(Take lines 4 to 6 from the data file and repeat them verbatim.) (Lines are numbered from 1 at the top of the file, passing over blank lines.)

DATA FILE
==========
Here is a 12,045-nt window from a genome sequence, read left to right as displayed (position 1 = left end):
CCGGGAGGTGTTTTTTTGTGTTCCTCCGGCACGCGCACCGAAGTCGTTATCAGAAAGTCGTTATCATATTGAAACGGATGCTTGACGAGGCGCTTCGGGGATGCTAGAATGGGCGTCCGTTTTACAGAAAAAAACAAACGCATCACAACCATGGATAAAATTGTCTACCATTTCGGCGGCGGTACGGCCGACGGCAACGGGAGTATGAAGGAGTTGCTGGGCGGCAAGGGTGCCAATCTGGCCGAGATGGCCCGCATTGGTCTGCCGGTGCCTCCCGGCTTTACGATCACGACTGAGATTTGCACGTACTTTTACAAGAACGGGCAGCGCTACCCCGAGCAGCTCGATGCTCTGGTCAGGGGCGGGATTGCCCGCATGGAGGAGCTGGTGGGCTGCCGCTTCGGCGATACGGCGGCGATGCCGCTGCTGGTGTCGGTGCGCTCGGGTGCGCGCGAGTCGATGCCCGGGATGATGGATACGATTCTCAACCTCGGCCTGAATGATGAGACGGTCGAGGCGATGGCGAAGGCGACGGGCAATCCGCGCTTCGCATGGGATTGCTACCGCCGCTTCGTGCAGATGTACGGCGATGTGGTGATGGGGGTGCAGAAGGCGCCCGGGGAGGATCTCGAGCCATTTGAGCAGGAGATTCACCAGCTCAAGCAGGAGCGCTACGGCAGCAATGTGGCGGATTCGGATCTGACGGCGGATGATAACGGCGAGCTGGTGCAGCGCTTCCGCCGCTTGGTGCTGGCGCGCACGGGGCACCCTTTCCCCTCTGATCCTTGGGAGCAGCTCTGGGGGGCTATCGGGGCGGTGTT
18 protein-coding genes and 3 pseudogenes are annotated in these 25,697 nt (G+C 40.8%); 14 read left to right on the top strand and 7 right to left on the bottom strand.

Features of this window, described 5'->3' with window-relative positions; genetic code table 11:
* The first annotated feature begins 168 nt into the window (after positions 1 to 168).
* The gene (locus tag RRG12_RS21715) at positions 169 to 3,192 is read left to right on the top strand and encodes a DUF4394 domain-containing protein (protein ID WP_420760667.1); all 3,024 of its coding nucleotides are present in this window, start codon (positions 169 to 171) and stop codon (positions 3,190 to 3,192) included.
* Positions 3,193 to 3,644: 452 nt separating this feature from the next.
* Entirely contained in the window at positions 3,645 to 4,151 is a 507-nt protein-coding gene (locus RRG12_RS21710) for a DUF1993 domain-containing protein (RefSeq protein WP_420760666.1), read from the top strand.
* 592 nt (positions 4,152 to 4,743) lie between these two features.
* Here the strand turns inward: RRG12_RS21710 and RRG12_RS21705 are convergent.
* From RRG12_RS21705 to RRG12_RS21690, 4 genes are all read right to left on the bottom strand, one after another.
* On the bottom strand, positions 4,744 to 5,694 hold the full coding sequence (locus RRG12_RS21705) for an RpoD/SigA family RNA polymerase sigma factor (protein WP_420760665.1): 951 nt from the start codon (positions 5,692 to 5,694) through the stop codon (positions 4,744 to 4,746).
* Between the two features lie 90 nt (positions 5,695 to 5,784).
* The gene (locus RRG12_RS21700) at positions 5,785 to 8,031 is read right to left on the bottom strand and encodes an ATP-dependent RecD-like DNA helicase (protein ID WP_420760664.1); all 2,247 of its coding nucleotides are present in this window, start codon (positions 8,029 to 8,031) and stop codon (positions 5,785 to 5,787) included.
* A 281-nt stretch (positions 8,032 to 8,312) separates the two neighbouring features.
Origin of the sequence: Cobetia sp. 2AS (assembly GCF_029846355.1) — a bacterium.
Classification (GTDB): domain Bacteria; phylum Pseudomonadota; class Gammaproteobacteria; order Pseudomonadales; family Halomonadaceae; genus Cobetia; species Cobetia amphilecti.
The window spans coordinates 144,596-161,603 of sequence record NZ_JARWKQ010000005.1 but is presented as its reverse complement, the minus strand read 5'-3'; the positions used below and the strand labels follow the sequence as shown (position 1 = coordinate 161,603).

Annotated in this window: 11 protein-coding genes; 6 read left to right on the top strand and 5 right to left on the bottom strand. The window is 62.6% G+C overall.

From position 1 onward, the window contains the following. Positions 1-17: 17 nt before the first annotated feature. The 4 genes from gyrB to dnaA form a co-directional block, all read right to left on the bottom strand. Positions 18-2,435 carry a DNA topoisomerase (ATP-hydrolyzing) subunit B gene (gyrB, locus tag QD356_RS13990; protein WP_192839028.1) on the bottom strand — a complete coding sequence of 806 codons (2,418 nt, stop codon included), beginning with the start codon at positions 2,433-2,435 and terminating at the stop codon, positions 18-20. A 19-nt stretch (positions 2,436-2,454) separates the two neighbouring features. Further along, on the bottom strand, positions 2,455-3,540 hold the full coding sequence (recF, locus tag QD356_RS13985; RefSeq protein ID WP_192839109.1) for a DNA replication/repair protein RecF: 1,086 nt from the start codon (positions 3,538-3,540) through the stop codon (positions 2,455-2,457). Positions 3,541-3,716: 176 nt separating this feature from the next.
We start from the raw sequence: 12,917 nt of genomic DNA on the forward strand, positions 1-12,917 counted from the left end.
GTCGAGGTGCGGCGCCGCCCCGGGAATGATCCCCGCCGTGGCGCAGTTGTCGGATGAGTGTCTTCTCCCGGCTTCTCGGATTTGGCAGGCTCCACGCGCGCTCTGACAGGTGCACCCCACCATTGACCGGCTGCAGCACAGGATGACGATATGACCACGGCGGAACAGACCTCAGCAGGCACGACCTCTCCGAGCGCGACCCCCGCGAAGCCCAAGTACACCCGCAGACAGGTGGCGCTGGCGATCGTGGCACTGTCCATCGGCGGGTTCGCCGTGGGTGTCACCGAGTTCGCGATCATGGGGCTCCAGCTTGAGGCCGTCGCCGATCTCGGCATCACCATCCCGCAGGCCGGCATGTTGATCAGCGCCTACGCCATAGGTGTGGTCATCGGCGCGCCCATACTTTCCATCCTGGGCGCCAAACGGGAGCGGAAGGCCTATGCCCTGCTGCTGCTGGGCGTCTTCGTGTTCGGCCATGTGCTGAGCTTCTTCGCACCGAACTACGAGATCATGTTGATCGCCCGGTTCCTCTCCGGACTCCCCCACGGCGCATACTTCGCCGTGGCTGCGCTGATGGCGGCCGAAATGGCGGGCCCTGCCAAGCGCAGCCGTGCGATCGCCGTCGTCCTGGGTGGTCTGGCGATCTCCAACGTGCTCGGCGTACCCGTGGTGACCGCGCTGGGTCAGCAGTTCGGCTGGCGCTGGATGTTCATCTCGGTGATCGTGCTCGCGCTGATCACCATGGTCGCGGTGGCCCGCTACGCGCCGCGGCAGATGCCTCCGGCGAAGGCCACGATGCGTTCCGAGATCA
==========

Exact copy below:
Features of this window, described 5'->3' with window-relative positions; genetic code table 11:
* The first annotated feature begins 168 nt into the window (after positions 1 to 168).
* The gene (locus tag RRG12_RS21715) at positions 169 to 3,192 is read left to right on the top strand and encodes a DUF4394 domain-containing protein (protein ID WP_420760667.1); all 3,024 of its coding nucleotides are present in this window, start codon (positions 169 to 171) and stop codon (positions 3,190 to 3,192) included.